The test results are set forth in Tables 3 and 4, which show that ozone, chlorine dioxide, chlorine and bromine were the most effective gases employed in the gas phase deactivation of the nerve and blister agent simulants.

                                  TABLE 1__________________________________________________________________________Comparison of Agent and Simulant    Agent      Simulant        Agent   Simulant__________________________________________________________________________Name     Sarin      Ethyl methylphosphorofluoridate                               mustard (HD)                                       2-chloroethyl ethyl                                       sulfideStructure    F(CH.sub.3).sub.2 CHOPOCH.sub.3               FCH.sub.3 OPOC.sub.2 H.sub.5                               (ClCH.sub.2 CH.sub.2).sub.2 S                                       ClCH.sub.2 CH.sub.2 SCH.sub.2                                       CH.sub.3State at 25° C.    liquid     --              liquid  liquidBoiling point, °C.    147        --              227     156Vapor pressure at    2.20       --              0.07    3.2020° C., mmHg__________________________________________________________________________

              TABLE 2______________________________________Material Items Evaluated During ProgramMaterialidentification    MilitaryNo.      serial No.              Description______________________________________B485-2-1 8415-00-  outer cloth of chemical-protective suit    407-1063B485-2-2 8415-00-  carbon urethane layer of chemical-    407-1063  protective suitB485-2-4 8415-01-  trouser of camouflage material    084-1718B485-2-6 8415-01-  coat of camouflage material    084-1651B485-2-8 8430-01-  chemical-protective footwear covers    021-5978B485-2-10    8415-01-  chemical-protective glove set    033-5978B485-2-12    8305-00-  textile webbing    148-9740B485-2-14    --        butyl-coated clothB485-2-16    --        Nomex clothB485-2-18    --        canvas______________________________________

              TABLE 3______________________________________Gas-Phase Reactivity of Candidate Gases with Half-Mustard                                     %              Initial  Elapsed                              Final  Re-Candidate  Gas,    simulant,                       time,  simulant,                                     duc-gas        ppm     ppm      min    ppm    tion______________________________________Ammonia    1000    21.12    38     18.73   11Methylamine      .sup. N/T.sup.aEthylamine N/TDimethylamine      1000    13.55    10     14.59   0Ozone      N/TChlorine   1000    14.02    1      0      100Bromine    1000    15.41    3      0      100Chlorine Dioxide      1095    15.25    2      0      100Hydrogen Sulfide      1000    25.40    89     18.34   28EthanethiolC-.sup.bDimercaprol       975    15.25    14     14.39   6Propionaldehyde      1071    21.01    16     20.82   1Formaldehyde      1205    14.65    17     14.06   4Ethylene Oxide      1000    19.83    73     18.72   11______________________________________ .sup.a "N/T" = not tested. .sup.b C-" = retention time of ethanethiol interfered with reading of halfmustard concn.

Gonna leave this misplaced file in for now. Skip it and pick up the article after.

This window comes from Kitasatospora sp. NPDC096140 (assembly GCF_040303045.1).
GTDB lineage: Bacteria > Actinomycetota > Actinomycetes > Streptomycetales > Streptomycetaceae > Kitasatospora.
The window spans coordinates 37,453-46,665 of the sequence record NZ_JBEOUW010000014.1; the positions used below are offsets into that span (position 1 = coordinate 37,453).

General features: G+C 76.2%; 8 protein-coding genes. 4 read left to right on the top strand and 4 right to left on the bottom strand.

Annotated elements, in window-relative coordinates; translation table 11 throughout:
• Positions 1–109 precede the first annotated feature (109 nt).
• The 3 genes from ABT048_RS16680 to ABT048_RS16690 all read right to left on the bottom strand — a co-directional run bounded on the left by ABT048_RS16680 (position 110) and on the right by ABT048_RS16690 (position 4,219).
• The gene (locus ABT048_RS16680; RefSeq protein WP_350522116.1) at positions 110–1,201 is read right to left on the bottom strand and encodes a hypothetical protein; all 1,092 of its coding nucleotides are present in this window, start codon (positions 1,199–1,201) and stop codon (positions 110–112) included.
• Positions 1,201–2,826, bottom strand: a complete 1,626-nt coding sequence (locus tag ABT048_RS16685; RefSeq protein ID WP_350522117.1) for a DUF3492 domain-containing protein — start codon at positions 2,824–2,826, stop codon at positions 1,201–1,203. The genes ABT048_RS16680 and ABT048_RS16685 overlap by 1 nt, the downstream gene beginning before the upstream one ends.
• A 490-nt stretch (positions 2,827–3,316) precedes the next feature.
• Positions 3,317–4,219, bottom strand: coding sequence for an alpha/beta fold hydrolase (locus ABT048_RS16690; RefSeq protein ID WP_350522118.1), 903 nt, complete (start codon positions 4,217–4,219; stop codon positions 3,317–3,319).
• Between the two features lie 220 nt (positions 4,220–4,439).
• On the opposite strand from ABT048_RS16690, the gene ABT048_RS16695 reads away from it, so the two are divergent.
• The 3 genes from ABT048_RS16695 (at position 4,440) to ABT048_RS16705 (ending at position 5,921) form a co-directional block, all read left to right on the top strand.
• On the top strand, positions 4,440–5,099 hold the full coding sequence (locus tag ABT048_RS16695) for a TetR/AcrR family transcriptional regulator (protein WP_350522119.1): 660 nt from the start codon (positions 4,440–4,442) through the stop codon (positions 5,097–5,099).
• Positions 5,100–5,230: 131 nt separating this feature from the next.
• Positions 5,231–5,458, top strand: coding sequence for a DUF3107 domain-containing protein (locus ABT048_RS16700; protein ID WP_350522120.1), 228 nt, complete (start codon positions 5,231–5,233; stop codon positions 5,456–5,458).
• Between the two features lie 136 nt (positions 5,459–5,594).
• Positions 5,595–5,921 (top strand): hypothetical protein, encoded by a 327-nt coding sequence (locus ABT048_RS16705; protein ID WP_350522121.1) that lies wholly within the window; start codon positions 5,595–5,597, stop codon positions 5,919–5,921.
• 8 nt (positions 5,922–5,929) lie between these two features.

TABLE 4______________________________________Gas-Phase Reactivity of Candidate Gases with Nerve Simulant                                     %              Initial  Elapsed                              Final  Re-Candidate  Gas,    simulant,                       time,  simulant,                                     duc-gas        ppm     ppm      min    ppm    tion______________________________________Ammonia    1180    0.281    25     0.281  0Methylamine      N/T.sup.aEthylamine N/TDimethylamine      1180    0.285    25     0.259  9Ozone      0.120   0.122    25     0.014  88Chlorine   10000   0.274    35     0.134  51Bromine    N/TChlorine Dioxide      790     0.133    30     0.085  36Hydrogen Sulfide      10.sup.6              0.176    25     0.136  22.7Ethanethiol      1787    0.154    30     0.126  18Dimercaprol      N/TPropionaldehyde      1830    0.127    30     0.127  0Formaldehyde      1760    0.166    25     0.166  0Ethylene Oxide      5000    0.172    25     0.172  0______________________________________ .sup.a "N/T" = not tested.
DECONTAMINATION OF MILITARY MATERIALS

Samples of each military material were cut into one inch squares and each sample was placed in a 50 cc serum vial, which was then sealed. The samples and controls were carried out in triplicate. Each sample and control was inoculated with the liquid simulant by means of a hypodermic syringe, which was employed to penetrate the vial septum and apply the simulant directly onto the surface of the test samples as well as the control samples. The materials were then allowed to equilibrate for one hour, after which the control samples were extracted with either 5 mL of cyclohexane or 5 mL of methanol. The test samples were removed from the vial and placed in a larger exposure chamber containing the decontaminating gas at a specified concentration. After a one hour exposure period the test samples were degassed by venting the exposure chamber and then extracted in the same manner as the control samples. The concentration of simulant in the extract was determined by gas chromatography (GC).

Tables 5 to 8 set forth the test results comparing the effectiveness of the gases to decontaminate the various military items contaminated with the simulants, as measured by the reduction in active extractable simulant. The tables indicate the types of material used, the amounts and types of simulants and decontaminating gas employed and the reduction in simulant concentration after the one hour exposure period.